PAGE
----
• Hermione Granger from the Harry Potter series by JK Rowling because she was allowed to be clever and bossy but those are the things that made her endearing.
  • Yelena from the Study series by Maria V Snyder because of her unwavering strength

I recently finished Shadow and Bone by Leigh Bardugo and fell in love with the Darkling!

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Any tips on creating awesome characters?

Creating characters is something I still strive to achieve. When I was a newer writer, I worried too much about what they looked like and spent a lot less time trying to understand the world from their view. I’ve found that the best thing I can do in when writing a scene is to look at that scene from every character’s perspective. I do a lot of writing in first person perspective which I enjoy but it also gets me stuck in one perspective. Pulling myself out of the main character’s head and figuring out how the other characters in the scene would react (even if it goes against how you originally saw the scene or plotted it) makes for a more exciting and real character!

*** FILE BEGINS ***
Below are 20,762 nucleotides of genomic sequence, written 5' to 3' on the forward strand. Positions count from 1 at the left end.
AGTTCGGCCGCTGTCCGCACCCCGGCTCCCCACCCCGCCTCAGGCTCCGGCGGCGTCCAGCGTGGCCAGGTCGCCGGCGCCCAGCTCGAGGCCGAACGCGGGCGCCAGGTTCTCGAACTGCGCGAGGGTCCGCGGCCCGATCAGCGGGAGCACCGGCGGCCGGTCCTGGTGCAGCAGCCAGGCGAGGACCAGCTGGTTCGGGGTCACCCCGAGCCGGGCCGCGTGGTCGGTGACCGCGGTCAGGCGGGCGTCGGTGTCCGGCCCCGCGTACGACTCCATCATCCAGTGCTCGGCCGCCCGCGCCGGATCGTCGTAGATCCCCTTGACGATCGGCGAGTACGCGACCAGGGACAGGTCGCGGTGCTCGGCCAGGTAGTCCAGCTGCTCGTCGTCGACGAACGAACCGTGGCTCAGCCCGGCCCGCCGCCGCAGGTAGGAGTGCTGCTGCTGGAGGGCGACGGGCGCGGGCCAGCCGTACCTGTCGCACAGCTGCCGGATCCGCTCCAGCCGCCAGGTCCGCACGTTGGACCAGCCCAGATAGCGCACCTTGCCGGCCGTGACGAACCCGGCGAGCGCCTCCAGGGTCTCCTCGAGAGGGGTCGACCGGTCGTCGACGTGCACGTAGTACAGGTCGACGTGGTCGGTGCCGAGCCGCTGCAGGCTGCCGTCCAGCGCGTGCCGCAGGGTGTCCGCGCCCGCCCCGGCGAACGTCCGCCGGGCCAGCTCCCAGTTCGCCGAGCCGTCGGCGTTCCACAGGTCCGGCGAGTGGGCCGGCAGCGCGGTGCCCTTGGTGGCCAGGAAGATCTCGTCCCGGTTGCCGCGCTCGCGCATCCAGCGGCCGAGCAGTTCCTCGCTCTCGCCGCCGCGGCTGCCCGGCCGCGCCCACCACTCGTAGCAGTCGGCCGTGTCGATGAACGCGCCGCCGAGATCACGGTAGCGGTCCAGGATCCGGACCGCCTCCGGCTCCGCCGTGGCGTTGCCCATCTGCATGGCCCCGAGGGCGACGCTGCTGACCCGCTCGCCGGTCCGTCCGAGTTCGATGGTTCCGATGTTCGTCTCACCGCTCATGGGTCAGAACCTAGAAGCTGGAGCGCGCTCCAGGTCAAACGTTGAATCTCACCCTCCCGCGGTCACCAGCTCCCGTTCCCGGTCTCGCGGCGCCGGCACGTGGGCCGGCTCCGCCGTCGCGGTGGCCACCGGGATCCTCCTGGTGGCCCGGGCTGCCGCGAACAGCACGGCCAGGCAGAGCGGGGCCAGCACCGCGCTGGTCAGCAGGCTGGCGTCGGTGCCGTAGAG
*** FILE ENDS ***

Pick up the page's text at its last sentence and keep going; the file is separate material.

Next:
One other tip is to give each character a few ticks or mannerisms. Even if they never get revealed in the book, I think it goes a long way to helping understand who they are.

You used to be a 911 dispatcher, how has that position inspired your writing?